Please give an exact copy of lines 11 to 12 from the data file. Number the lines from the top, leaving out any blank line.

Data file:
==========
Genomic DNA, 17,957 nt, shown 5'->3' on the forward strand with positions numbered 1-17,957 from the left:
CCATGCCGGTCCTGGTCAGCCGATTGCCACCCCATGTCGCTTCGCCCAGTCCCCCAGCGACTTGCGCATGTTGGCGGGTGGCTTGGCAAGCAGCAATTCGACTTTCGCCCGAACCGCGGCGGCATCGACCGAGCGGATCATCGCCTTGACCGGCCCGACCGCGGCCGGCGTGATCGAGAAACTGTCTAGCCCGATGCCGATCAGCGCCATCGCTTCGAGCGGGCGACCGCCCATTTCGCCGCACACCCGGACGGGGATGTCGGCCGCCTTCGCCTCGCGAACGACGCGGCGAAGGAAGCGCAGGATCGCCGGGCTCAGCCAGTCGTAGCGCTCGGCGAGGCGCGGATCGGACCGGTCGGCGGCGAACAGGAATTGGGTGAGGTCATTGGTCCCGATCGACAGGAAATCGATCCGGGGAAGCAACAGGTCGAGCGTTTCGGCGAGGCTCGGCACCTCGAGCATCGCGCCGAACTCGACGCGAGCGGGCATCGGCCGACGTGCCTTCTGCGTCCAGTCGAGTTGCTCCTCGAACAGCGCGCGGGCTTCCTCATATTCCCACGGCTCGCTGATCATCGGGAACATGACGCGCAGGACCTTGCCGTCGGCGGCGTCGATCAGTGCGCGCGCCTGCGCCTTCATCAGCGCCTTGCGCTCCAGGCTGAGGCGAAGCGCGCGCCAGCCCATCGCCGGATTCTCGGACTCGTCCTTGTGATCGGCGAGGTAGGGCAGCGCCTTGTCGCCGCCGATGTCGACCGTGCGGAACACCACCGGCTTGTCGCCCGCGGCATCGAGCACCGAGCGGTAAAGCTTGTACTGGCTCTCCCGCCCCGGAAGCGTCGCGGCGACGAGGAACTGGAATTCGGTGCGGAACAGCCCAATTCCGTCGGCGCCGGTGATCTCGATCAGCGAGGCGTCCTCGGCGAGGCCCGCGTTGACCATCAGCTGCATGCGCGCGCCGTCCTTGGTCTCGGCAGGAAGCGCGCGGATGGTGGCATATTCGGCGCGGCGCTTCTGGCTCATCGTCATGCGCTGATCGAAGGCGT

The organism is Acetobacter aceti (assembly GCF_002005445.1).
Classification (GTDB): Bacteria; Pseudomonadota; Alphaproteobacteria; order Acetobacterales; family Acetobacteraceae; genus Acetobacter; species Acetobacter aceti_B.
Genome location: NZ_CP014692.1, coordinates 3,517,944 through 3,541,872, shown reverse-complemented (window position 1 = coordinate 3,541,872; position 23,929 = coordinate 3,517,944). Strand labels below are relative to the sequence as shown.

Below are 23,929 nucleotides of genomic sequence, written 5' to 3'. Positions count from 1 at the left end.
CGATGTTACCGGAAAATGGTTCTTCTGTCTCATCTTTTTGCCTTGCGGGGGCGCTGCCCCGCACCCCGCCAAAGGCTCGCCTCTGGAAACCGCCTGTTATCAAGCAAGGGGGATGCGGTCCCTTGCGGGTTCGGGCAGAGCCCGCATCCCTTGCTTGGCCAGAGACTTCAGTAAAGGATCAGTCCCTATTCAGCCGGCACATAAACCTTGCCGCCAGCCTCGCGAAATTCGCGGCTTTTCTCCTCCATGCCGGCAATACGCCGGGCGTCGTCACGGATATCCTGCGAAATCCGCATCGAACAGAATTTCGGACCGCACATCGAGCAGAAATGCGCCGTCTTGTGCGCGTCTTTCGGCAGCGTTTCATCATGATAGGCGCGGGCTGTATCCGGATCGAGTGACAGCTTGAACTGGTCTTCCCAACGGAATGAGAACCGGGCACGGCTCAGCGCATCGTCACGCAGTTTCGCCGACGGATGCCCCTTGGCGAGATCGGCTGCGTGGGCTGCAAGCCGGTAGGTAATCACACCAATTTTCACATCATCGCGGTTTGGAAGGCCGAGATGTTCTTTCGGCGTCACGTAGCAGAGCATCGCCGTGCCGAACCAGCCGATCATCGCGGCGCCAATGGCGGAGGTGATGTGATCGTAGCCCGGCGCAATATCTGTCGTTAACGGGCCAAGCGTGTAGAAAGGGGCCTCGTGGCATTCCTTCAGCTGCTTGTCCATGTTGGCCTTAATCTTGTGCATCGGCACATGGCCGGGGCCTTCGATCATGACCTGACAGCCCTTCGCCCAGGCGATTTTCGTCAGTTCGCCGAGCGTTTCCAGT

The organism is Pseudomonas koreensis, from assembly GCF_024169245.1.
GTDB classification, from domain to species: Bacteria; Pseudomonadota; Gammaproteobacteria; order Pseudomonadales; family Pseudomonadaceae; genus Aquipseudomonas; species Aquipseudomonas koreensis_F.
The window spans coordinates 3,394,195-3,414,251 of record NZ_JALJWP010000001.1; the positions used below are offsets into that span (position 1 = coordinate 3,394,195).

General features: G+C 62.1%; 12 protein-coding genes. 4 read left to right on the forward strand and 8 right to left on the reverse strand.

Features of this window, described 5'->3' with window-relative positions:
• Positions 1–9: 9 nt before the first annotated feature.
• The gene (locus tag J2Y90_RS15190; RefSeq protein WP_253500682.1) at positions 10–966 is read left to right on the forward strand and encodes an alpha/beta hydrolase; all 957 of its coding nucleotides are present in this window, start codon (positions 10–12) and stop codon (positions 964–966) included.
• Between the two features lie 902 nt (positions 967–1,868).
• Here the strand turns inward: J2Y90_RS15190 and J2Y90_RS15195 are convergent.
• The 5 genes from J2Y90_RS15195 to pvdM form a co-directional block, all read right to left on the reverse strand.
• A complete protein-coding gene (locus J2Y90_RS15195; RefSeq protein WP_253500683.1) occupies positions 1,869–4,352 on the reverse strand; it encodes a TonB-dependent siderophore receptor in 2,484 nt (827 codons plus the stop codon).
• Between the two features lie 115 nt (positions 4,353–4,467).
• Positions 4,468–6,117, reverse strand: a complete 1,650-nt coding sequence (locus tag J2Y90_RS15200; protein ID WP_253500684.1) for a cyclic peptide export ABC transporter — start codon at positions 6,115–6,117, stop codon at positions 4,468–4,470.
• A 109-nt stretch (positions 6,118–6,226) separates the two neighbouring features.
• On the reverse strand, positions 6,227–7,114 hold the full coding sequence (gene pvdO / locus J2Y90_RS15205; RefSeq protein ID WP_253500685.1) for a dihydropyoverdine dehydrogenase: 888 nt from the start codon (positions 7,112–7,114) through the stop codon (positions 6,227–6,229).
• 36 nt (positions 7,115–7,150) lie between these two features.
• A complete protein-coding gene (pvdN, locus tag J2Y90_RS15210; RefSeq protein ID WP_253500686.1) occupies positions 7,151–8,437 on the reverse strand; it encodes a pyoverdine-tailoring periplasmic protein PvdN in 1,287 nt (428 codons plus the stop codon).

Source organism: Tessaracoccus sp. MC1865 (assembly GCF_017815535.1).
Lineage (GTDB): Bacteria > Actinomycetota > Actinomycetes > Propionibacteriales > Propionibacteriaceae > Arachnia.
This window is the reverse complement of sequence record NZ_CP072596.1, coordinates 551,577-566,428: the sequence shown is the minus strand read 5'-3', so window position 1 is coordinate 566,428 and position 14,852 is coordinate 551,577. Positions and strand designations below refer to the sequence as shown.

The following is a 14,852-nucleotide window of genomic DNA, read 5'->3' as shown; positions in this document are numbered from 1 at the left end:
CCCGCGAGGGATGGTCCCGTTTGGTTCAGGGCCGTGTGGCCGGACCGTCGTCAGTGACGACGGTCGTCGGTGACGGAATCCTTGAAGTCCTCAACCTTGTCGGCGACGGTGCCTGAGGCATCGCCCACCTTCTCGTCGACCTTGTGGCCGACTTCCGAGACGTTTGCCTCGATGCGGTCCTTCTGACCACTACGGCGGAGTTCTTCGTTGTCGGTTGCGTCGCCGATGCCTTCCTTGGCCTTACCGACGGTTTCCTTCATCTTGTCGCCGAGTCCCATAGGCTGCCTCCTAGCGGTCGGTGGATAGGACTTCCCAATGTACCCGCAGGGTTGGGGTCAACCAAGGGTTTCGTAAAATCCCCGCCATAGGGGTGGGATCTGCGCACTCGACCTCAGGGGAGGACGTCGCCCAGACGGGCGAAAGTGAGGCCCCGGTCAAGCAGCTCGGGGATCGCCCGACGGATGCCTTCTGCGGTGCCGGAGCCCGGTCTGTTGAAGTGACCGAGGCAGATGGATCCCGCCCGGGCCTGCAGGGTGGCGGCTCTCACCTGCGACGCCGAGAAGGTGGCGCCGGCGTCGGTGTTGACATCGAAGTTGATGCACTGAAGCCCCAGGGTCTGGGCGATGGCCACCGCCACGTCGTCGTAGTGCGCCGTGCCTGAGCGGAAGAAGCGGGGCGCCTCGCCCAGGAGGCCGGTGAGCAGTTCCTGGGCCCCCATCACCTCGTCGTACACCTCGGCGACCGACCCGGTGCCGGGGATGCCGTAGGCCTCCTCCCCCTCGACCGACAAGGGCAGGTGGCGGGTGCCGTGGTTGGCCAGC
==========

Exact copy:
General features: G+C 62.1%; 12 protein-coding genes. 4 read left to right on the forward strand and 8 right to left on the reverse strand.

Features of this window, described 5'->3' with window-relative positions: